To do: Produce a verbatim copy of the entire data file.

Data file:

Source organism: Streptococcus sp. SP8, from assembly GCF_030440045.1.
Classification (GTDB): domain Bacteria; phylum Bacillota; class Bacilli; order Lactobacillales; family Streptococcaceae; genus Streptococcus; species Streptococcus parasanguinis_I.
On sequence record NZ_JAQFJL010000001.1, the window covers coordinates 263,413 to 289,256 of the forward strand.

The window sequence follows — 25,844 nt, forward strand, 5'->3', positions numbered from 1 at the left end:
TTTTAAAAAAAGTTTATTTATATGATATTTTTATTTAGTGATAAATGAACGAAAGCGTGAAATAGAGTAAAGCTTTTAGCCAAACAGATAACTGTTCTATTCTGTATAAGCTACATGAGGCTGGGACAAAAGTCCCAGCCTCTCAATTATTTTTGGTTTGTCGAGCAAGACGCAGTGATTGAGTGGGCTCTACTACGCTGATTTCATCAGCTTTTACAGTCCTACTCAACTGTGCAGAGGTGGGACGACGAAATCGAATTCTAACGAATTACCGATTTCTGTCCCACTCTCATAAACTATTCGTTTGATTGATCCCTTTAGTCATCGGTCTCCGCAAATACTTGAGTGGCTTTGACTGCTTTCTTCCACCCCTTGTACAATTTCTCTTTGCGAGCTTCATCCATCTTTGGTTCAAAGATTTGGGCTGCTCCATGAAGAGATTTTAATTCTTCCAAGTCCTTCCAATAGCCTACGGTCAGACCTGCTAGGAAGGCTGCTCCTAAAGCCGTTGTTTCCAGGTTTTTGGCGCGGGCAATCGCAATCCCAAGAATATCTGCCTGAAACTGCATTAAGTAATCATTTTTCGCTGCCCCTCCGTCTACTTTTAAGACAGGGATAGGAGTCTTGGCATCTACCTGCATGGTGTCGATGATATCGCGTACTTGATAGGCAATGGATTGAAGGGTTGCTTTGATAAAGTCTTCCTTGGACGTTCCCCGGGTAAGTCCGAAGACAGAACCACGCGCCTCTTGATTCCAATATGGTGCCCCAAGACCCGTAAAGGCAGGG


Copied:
Source organism: Streptococcus sp. SP8, from assembly GCF_030440045.1.
Classification (GTDB): domain Bacteria; phylum Bacillota; class Bacilli; order Lactobacillales; family Streptococcaceae; genus Streptococcus; species Streptococcus parasanguinis_I.
On sequence record NZ_JAQFJL010000001.1, the window covers coordinates 263,413 to 289,256 of the forward strand.

The window sequence follows — 25,844 nt, forward strand, 5'->3', positions numbered from 1 at the left end:
TTTTAAAAAAAGTTTATTTATATGATATTTTTATTTAGTGATAAATGAACGAAAGCGTGAAATAGAGTAAAGCTTTTAGCCAAACAGATAACTGTTCTATTCTGTATAAGCTACATGAGGCTGGGACAAAAGTCCCAGCCTCTCAATTATTTTTGGTTTGTCGAGCAAGACGCAGTGATTGAGTGGGCTCTACTACGCTGATTTCATCAGCTTTTACAGTCCTACTCAACTGTGCAGAGGTGGGACGACGAAATCGAATTCTAACGAATTACCGATTTCTGTCCCACTCTCATAAACTATTCGTTTGATTGATCCCTTTAGTCATCGGTCTCCGCAAATACTTGAGTGGCTTTGACTGCTTTCTTCCACCCCTTGTACAATTTCTCTTTGCGAGCTTCATCCATCTTTGGTTCAAAGATTTGGGCTGCTCCATGAAGAGATTTTAATTCTTCCAAGTCCTTCCAATAGCCTACGGTCAGACCTGCTAGGAAGGCTGCTCCTAAAGCCGTTGTTTCCAGGTTTTTGGCGCGGGCAATCGCAATCCCAAGAATATCTGCCTGAAACTGCATTAAGTAATCATTTTTCGCTGCCCCTCCGTCTACTTTTAAGACAGGGATAGGAGTCTTGGCATCTACCTGCATGGTGTCGATGATATCGCGTACTTGATAGGCAATGGATTGAAGGGTTGCTTTGATAAAGTCTTCCTTGGACGTTCCCCGGGTAAGTCCGAAGACAGAACCACGCGCCTCTTGATTCCAATATGGTGCCCCAAGACCCGTAAAGGCAGGG